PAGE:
5. The ST80s' are good little scopes, especially for wide field observing, not so great at high magnification though. Would you consider a decent pair of binoculars to start with? There a few good makes to choose from. https://www.firstlightoptics.com/pentax-binoculars/pentax-sp-50mm-wp-binoculars.html I would still recommend holding off for a 6 or 8" Dobsonian. They would give you so much more flexibility and are great all rounders for an extra 70 bucks. https://www.firstlightoptics.com/dobsonians/skywatcher-skyliner-150p-dobsonian.html
  6. This is not a bad combo to consider alongside the Hertitage. A 90mm Mak on an EQ1 mount. It is quite steady and is great for the moon, planets and the sun (with solar filter). You can add a motor drive later and they track quite well. It won't have the aperture of the Heritage or be as good on clusters and nebulae but they punch well above their weight on the solar system objects. Its a small package and no collimation to worry about. You can connect a DSLR directly to the back of the instrument for shots of the moon (see below) and nature photography. The EQ mount can be a bit fiddly to start with but you soon get used to them. https://www.firstlightoptics.com/maksutov/skywatcher-skymax-90-eq1.html If you can stretch a bit further, a 6" Dob is a great all rounder which you won't regret https://www.firstlightoptics.com/dobsonians/skywatcher-skyliner-150p-dobsonian.html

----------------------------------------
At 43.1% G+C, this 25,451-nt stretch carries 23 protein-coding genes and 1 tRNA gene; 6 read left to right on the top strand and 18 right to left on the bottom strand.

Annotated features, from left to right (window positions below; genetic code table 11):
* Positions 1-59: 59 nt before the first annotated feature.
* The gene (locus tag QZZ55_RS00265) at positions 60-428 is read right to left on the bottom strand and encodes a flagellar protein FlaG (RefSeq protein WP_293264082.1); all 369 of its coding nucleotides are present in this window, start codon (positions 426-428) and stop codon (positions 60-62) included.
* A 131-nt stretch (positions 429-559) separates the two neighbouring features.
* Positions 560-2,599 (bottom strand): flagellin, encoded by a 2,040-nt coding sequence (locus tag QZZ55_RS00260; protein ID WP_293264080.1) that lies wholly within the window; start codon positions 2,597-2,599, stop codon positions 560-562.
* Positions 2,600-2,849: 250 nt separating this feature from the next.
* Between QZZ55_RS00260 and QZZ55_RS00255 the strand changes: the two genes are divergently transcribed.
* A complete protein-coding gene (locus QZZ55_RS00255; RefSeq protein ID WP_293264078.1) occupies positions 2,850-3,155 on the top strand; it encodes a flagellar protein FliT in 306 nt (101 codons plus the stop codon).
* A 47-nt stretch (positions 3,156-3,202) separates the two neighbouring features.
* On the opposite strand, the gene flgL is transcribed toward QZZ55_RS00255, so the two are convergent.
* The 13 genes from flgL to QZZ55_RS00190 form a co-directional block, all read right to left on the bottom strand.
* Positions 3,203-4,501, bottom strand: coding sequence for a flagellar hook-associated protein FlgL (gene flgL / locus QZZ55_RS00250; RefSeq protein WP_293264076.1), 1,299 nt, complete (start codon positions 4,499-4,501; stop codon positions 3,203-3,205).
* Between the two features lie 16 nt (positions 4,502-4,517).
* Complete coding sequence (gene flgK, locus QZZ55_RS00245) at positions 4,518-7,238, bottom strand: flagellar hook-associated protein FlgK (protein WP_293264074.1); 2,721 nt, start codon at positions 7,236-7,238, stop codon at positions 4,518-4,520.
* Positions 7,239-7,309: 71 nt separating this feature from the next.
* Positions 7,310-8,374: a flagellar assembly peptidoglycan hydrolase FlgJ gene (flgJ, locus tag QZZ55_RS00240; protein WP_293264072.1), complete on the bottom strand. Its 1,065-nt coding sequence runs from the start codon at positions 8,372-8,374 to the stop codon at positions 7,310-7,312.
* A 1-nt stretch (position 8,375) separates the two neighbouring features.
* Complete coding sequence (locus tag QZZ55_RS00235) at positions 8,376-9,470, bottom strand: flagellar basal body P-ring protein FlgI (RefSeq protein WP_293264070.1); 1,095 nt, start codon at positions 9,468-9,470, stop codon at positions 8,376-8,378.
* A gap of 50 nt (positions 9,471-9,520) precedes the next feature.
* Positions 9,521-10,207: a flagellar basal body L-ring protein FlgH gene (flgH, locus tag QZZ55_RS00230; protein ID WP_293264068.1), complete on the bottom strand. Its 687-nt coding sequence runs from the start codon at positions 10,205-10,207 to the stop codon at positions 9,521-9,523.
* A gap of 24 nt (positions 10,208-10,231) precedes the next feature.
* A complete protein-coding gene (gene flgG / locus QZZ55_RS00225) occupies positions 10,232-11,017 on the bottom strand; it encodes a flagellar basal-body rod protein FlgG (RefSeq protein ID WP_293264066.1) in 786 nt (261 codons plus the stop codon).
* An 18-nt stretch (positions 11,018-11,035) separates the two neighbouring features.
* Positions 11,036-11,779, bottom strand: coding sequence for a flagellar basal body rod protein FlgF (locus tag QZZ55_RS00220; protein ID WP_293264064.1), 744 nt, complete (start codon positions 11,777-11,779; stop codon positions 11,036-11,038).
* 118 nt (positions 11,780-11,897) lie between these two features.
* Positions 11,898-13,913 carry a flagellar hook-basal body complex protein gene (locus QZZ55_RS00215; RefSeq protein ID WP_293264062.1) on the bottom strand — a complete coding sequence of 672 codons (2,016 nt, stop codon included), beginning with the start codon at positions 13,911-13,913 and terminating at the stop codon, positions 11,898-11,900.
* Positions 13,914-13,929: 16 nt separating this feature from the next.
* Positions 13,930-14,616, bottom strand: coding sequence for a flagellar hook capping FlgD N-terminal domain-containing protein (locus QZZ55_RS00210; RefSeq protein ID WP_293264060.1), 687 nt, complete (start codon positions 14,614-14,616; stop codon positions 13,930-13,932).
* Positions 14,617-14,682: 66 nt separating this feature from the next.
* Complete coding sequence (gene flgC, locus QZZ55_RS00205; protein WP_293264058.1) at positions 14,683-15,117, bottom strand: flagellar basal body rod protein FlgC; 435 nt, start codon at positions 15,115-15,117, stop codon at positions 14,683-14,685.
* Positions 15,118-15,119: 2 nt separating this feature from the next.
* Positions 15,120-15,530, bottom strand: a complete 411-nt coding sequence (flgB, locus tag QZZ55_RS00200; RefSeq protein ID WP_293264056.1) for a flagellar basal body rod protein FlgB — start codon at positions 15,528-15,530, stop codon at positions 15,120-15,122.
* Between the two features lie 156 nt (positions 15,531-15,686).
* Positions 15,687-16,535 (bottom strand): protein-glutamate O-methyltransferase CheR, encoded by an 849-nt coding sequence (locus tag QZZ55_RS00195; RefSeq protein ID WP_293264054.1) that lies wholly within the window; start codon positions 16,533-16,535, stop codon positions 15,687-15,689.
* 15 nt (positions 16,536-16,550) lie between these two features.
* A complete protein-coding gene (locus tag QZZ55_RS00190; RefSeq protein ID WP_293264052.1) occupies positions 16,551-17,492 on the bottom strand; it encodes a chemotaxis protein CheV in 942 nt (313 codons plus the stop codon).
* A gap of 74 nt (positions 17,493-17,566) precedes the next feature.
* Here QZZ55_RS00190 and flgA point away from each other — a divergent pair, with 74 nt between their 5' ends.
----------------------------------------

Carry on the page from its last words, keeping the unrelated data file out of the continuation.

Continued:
7. I picked up one of these lights from Princeton Tec two years ago. They are a bit pricey but well made and should last a long time. It has a set of clip down filters that come with it. I leave the red one on permanently. Its a pretty decent headlight for other activities too (fishing etc..) as it has three light levels. I am still using the original AAA batteries that came with it. https://www.amazon.co.uk/gp/product/B000RLM3P2/ref=ppx_yo_dt_b_asin_title_o08_s00?ie=UTF8&psc=1
  8. The 103 would push your mount to its limit. Not ideal for astrophotography in that case (fine telescope though). Perhaps the 73mm for your setup. The Skywatcher ED pro scopes might come in a tad lighter. An 80mm might work well.
  9. Yep, an 8" Dob like the 200P would be ideal if you can push the budget a bit more and will give many years of great views.
  10. The best planetary views I have seen were with my 12" Dob. I found them better than through my 11" SCT, as the cool down period is quicker there are no tube currents. That was from Sydney where the local seeing can be exceptional at times. Back in Ireland with the same scope and the low altitude of the planets it is mostly mushy images with the odd night of average/ decent seeing. I rarely push it beyond 120X. Syywatcher scopes are pretty good. What does a star test look like through your scope (in and out of focus). Are there nice concentric rings on both sides of the focus or is it mushy? Make sure the scope is fully cooled down before doing this. use a high powered eyepiece and a green filter if you have one.